Whether you come here seeking food or fame, underground art or big city prestige, there’s something for you in the capital of Europe, especially for those interested in modern Jewish communities: Belgium has 5 Jewish newspapers and 45 active Synagogues, and Yiddish is still actively spoken by Jews throughout the country.
This journey follows the path of Jewish heritage through the city, from the Jewish neighborhoods of centuries past through today, in this city there’s still an active and involved Jewish community. Unlike many other Jewish communities across Europe, the community recovered its numbers quickly after the Holocaust, from both refugees and the original inhabitants.
You’ll see the monuments to those who lost their lives in the Holocaust, as well as to the people who fought to protect and save their neighbors. Hear the stories of the people who saved their friends and neighbors and the unexpected characters from history who lived in Brussels. It’s truly one of the most unique modern Jewish communities in the world, let us show you around!
It would have been hard to imagine just few centuries ago, that Brussels would become one of the most important cities in Europe, let alone the world. The official founding as a city was in 979 CE, and for most of its history Brussels was passed between empires looking to expand, only gaining independence in 1830. But in a short amount of time, Brussels rocketed from minor city to a financial, cultural, economic, and political center of the world.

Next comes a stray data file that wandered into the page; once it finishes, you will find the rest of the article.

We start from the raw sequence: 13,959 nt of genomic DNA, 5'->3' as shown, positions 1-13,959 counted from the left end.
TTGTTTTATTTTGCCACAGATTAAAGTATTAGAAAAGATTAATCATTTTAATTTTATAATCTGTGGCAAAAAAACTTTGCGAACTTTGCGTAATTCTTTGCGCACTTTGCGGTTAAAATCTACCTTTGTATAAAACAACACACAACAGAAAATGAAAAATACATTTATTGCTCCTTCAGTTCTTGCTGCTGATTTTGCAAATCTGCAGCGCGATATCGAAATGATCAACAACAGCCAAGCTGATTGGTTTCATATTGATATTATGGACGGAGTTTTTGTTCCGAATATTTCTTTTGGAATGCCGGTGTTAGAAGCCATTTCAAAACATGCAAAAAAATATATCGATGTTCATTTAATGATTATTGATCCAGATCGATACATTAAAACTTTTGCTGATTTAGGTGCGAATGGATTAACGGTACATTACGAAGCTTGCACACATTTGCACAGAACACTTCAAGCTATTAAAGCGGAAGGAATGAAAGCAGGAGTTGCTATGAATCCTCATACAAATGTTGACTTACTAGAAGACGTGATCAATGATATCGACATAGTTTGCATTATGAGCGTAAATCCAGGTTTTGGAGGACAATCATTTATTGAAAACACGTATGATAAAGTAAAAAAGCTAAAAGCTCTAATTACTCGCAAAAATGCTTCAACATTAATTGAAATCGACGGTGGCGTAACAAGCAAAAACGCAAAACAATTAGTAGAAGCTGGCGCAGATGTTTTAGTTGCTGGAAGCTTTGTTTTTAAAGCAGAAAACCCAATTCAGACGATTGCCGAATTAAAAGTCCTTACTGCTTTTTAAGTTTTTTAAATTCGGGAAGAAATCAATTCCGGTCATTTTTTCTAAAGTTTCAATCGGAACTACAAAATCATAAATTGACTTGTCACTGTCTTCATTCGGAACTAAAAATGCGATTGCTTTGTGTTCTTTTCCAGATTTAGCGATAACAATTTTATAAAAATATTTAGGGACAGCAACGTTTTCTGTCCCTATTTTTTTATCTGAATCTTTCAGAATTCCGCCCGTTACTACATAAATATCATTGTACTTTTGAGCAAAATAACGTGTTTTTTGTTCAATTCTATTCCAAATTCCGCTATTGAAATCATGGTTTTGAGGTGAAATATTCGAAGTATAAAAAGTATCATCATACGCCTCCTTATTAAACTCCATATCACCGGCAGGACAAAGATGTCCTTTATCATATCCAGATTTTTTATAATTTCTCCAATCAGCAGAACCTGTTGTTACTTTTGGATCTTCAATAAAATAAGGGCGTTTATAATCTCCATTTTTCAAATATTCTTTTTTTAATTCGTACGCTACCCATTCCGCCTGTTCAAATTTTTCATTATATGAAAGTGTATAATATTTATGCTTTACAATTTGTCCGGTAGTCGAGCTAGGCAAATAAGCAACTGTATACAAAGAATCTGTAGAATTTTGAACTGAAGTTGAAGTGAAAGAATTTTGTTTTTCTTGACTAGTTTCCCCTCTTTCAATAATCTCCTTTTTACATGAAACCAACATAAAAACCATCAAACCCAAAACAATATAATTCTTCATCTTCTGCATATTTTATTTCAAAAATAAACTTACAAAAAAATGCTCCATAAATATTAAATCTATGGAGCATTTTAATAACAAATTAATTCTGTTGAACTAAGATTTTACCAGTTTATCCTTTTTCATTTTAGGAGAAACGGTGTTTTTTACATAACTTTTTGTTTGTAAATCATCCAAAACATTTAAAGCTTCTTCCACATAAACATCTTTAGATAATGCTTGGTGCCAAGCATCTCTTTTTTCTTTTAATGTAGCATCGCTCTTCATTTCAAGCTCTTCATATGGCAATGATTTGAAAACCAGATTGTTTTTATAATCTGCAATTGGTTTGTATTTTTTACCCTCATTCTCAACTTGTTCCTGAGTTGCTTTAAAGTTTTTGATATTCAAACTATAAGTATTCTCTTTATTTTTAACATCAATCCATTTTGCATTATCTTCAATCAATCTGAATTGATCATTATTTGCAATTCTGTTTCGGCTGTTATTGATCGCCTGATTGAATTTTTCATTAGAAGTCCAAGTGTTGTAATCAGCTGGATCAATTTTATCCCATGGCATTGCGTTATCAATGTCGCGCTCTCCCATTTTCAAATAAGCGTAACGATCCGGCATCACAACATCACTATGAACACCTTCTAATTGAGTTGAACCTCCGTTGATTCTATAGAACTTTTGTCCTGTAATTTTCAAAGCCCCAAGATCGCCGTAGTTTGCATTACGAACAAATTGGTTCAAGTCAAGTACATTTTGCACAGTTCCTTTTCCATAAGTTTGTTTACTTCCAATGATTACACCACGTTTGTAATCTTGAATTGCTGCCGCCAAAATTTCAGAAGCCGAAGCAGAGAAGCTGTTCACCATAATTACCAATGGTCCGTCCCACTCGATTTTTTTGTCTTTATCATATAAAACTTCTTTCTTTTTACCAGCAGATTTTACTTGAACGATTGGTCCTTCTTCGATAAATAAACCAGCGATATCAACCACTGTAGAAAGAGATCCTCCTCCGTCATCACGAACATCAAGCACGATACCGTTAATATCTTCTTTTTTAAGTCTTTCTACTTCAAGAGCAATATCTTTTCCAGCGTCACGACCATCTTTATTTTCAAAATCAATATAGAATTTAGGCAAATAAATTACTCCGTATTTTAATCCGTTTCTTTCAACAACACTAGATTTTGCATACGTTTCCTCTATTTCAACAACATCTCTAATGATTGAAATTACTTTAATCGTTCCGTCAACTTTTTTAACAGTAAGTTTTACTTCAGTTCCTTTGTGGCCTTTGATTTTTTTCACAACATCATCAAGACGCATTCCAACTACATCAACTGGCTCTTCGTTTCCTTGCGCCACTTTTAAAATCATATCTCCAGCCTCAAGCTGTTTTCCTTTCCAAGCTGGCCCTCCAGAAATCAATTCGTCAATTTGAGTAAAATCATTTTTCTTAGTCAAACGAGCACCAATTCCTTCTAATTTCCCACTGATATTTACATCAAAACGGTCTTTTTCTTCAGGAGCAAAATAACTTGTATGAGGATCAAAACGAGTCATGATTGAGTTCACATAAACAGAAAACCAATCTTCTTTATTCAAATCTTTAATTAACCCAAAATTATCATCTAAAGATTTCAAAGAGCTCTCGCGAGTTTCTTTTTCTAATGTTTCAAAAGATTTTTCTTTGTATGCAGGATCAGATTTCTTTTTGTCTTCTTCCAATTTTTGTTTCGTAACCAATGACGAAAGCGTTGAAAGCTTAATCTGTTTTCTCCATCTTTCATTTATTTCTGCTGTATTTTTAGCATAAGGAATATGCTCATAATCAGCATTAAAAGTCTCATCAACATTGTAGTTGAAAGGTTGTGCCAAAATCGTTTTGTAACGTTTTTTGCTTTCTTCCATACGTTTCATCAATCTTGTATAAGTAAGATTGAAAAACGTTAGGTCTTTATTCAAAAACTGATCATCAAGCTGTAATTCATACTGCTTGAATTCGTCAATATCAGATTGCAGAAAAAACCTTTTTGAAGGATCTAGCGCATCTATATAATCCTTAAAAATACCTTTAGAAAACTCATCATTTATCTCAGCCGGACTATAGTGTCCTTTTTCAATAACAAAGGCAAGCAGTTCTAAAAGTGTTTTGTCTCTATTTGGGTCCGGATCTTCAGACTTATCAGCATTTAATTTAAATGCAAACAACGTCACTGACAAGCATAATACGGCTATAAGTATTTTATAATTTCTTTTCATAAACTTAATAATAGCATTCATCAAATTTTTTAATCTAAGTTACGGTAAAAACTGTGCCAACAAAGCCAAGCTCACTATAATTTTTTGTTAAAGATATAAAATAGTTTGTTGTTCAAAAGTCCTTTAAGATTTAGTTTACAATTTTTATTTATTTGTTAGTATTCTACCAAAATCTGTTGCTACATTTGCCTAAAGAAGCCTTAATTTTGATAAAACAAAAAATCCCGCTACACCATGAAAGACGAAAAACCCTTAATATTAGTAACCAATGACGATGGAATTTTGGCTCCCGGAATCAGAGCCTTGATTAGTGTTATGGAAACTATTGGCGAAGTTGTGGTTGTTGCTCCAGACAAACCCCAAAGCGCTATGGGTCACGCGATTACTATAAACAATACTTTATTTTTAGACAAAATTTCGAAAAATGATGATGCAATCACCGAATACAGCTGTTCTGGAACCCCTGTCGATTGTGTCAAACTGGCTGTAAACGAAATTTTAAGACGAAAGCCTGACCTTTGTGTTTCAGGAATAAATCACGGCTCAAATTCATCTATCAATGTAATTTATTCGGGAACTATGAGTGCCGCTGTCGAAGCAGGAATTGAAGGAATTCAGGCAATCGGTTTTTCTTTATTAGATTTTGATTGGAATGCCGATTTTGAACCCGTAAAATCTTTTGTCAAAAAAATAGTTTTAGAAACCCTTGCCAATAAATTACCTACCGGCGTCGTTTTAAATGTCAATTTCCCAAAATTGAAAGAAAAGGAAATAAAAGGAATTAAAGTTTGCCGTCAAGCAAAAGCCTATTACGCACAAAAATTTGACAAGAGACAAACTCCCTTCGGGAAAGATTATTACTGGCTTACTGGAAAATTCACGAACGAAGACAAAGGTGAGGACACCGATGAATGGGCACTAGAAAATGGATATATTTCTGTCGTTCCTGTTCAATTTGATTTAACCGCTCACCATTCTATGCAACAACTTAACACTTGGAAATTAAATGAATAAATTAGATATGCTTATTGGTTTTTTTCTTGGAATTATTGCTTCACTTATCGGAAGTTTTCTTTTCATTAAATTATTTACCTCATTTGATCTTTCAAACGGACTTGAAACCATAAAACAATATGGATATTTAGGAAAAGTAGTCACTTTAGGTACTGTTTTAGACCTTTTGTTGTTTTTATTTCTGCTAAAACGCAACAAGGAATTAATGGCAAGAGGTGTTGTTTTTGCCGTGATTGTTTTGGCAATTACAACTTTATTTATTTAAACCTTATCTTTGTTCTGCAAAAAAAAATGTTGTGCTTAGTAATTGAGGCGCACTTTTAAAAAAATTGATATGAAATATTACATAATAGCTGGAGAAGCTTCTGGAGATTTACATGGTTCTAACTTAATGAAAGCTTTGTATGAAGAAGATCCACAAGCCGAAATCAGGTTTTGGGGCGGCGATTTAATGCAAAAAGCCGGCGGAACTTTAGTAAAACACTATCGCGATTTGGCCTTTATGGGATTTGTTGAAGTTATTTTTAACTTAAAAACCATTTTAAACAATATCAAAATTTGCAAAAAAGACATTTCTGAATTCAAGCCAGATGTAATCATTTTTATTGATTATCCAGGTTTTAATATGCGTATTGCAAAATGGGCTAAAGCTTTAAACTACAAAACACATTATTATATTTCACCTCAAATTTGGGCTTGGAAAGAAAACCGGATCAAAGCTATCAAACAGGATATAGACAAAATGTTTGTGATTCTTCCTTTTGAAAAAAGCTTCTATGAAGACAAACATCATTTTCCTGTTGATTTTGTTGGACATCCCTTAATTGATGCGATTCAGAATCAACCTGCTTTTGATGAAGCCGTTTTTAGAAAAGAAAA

The period after independence was marked by rapid industrialization and a fostering of Belgium’s image as a neutral party in international affairs. They also benefited economically from their Congolese colony, the spoils of which went into infrastructure projects throughout Belgium, at enormous human cost.
In WWII, Belgium was seized by the Nazis quickly and almost entirely without fighting, and was liberated equally seamlessly, which is why many of the buildings in the capitol have survived until today.
The Jewish community has existed here since the 12th century, with a period of expulsion under Spanish rule. During the Holocaust, most of Belgian Jewry was shipped to death camps, however, immediately after the war the Jewish population rebounded due to an influx of ashkenazi refugees and survivors. Today, the number has decreased from emigration to the US and Israel, there continues to be an active an sizeable Jewish community centered in Brussels and Antwerp.
If you would like more information on our Jewish heritage tours in Brussels ,
If you would like more information on our private Jewish heritage tours in Brussels, please fill out the form below - or call us directly under +49 30 61 62 57 61